Gold buyers in India, the world's largest consumer of the yellow metal, are investing in it on expectations prices may rise, but imports are likely to fall as limited budgets buy less gold, the head of India's biggest importing bank told Reuters on Saturday.
They are buying, we talk to jewellers, and they are saying demand is very high. People are planning their wedding purchases in advance because they feel that prices may go to 30,000 (rupees). they are using that to buy, said Sunil Kashyap, head of Asia, Scotia Mocatta.
Gold prices have gained more than 25 percent so far in the year to peak at 27,989 rupees per 10 grams on Saturday, continuing its rising trend for eight years in a row.
India's wedding and festival demand will gain pace and peak in October before tapering off in December.
People are spending the same, but the amount of gold that they are getting is less, said Kashyap, adding there could a 20 percent decline in imports this year.
India imported 958 tonnes of the yellow metal in 2010.
Scotia is market leader, cornering about 35 percent of India's imports and operates in collaboration with wholesalers across the country.
The perception right now is gold prices are going higher and because of that people are buying. If price keeps on going and filling that expectation you are going to see continuous demand, said Kashyap in the southern state of Kerala.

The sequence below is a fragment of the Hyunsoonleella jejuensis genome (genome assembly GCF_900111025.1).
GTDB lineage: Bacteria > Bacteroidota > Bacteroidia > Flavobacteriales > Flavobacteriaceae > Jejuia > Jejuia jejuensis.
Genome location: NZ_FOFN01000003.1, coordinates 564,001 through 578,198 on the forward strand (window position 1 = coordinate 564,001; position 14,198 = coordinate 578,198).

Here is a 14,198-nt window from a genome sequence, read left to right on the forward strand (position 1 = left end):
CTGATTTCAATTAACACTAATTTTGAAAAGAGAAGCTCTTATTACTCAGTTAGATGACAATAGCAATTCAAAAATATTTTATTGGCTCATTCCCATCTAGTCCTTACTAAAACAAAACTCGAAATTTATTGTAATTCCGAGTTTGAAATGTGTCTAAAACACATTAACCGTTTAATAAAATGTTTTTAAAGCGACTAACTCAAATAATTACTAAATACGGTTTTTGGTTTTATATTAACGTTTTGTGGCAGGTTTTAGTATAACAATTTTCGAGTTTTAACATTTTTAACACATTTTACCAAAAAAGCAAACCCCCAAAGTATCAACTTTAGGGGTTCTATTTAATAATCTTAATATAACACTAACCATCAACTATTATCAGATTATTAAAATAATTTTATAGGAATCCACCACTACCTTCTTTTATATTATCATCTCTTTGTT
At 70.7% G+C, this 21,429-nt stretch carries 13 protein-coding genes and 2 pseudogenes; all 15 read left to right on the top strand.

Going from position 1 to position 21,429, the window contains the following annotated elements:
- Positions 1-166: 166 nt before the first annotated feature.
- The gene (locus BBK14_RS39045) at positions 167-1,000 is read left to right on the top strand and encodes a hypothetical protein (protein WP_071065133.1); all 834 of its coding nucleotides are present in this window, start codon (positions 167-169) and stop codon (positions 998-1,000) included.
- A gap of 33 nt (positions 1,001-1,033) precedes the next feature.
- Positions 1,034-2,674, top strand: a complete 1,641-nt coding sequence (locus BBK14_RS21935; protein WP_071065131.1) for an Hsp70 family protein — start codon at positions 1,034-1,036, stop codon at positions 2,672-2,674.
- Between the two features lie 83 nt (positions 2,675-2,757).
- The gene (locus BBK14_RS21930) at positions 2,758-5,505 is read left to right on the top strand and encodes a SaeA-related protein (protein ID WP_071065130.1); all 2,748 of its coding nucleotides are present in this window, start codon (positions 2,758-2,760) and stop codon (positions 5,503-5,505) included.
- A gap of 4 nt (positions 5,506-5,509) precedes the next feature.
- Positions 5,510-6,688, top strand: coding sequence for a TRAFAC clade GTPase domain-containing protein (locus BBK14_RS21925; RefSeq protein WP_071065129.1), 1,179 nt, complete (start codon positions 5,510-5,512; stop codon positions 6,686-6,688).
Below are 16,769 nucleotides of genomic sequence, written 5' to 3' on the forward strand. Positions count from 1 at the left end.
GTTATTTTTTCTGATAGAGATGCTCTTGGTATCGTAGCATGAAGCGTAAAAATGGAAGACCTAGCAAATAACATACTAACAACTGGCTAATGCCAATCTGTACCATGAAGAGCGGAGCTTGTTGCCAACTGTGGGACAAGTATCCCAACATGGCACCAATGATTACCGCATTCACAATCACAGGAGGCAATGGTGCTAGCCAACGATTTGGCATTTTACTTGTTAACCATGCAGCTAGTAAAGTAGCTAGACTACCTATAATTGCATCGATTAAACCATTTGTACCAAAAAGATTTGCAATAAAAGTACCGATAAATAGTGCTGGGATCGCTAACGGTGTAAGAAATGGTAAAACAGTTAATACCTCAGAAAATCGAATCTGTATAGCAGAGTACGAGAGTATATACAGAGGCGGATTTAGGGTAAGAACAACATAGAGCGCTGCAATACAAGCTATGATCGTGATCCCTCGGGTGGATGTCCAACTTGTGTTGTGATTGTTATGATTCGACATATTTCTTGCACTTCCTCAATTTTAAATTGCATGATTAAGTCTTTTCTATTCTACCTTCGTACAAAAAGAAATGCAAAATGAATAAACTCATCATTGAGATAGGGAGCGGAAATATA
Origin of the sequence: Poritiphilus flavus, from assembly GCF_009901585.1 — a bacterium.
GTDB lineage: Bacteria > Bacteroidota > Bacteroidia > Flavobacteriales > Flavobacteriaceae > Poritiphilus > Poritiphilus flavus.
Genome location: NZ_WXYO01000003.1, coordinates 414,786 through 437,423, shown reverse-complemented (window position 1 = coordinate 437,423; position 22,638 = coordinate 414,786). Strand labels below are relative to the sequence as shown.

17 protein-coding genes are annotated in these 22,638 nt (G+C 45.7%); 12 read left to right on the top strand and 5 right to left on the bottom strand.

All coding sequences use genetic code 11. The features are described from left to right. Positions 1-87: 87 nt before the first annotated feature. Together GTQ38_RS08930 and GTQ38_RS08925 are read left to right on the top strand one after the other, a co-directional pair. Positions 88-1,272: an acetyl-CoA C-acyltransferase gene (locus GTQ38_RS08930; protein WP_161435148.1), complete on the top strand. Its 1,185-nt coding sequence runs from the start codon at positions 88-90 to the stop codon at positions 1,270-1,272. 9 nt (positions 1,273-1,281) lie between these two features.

However, the risk to continued demand, Scotia said, was If there is a correction, people may just step aside.
Jewelry demand is likely to witness a revival after a slow pace of growth in the quarter to June. Investment demand grew by a whopping 78 percent to 108.5 tonnes, while jewelry demand slowed by 17 percent to 139.5 tonnes in the second quarter.
People are buying jewelry as investment, there was a lot of new buyers who were not buying jewelry but buying gold bars and coins, but just in the south people are buying jewelry, so this year we may see some revival in jewelry demand, he said.
CORRECTION KILLS INTEREST IN SILVER
Kashyap said silver imports had shrunk after spectacular sales in the first-half to June, adding prices were likely to fall by 18.5 percent from current levels to $35 an ounce, driven by a slowdown in industrial demand.
There is a definite resistance to silver. Once it crossed 50,000 rupees and then went to 60,000 rupees, a lot of people got stuck with positions, and the correction from 60,000 rupees killed many people's interest, so there is now less interest as it is considered as a two-way metal, said Kashyap. Gold has just moved in one direction.
Silver prices have corrected 32 percent after peaking to 73,600 rupees in late April.
We had a very strong spurt (in imports) in the first half itself. I would suspect 3,500-4,000 tonnes (of imports in 2011) on low base effect, said Kashyap. India imported about 2,800 tonnes of the white metal last year.
The fact silver demand is inelastic to price, but here demand itself will not be coming down due to slowdown, he said.
Kashyap feels there is lack of a clear laid out policy in India to boost avenues available to retail gold investors. Conversely, China has allowed a plethora of retail investment products to boost investments such as in the form of gold deposits, certificates and gold accumulation plans.
The banks here in India have already made representations to the regulator but they have not received any response, he said.